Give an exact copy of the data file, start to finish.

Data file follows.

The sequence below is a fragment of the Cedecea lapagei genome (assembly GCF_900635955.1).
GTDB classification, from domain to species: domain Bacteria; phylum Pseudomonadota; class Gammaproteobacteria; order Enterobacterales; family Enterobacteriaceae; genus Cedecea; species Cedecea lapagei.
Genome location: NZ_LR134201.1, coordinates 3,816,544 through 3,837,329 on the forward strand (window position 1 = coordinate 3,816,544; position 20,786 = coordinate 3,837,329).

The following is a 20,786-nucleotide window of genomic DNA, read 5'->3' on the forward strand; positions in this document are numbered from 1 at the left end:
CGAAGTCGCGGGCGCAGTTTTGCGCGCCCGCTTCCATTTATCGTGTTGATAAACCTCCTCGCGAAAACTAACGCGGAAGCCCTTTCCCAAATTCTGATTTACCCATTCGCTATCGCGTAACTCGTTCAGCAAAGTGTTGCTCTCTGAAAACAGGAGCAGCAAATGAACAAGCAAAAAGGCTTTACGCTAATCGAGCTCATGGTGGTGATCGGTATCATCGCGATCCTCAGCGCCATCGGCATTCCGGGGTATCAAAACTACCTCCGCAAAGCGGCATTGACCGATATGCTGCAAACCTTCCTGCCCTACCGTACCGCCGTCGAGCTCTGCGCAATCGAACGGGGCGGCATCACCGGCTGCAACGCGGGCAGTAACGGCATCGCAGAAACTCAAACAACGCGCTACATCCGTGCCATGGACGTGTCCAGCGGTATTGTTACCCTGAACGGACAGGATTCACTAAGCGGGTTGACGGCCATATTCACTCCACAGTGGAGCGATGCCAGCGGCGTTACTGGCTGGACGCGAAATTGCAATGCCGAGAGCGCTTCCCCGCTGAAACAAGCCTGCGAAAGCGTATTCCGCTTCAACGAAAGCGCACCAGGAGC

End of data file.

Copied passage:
The sequence below is a fragment of the Cedecea lapagei genome (assembly GCF_900635955.1).
GTDB classification, from domain to species: domain Bacteria; phylum Pseudomonadota; class Gammaproteobacteria; order Enterobacterales; family Enterobacteriaceae; genus Cedecea; species Cedecea lapagei.
Genome location: NZ_LR134201.1, coordinates 3,816,544 through 3,837,329 on the forward strand (window position 1 = coordinate 3,816,544; position 20,786 = coordinate 3,837,329).

The following is a 20,786-nucleotide window of genomic DNA, read 5'->3' on the forward strand; positions in this document are numbered from 1 at the left end:
CGAAGTCGCGGGCGCAGTTTTGCGCGCCCGCTTCCATTTATCGTGTTGATAAACCTCCTCGCGAAAACTAACGCGGAAGCCCTTTCCCAAATTCTGATTTACCCATTCGCTATCGCGTAACTCGTTCAGCAAAGTGTTGCTCTCTGAAAACAGGAGCAGCAAATGAACAAGCAAAAAGGCTTTACGCTAATCGAGCTCATGGTGGTGATCGGTATCATCGCGATCCTCAGCGCCATCGGCATTCCGGGGTATCAAAACTACCTCCGCAAAGCGGCATTGACCGATATGCTGCAAACCTTCCTGCCCTACCGTACCGCCGTCGAGCTCTGCGCAATCGAACGGGGCGGCATCACCGGCTGCAACGCGGGCAGTAACGGCATCGCAGAAACTCAAACAACGCGCTACATCCGTGCCATGGACGTGTCCAGCGGTATTGTTACCCTGAACGGACAGGATTCACTAAGCGGGTTGACGGCCATATTCACTCCACAGTGGAGCGATGCCAGCGGCGTTACTGGCTGGACGCGAAATTGCAATGCCGAGAGCGCTTCCCCGCTGAAACAAGCCTGCGAAAGCGTATTCCGCTTCAACGAAAGCGCACCAGGAGC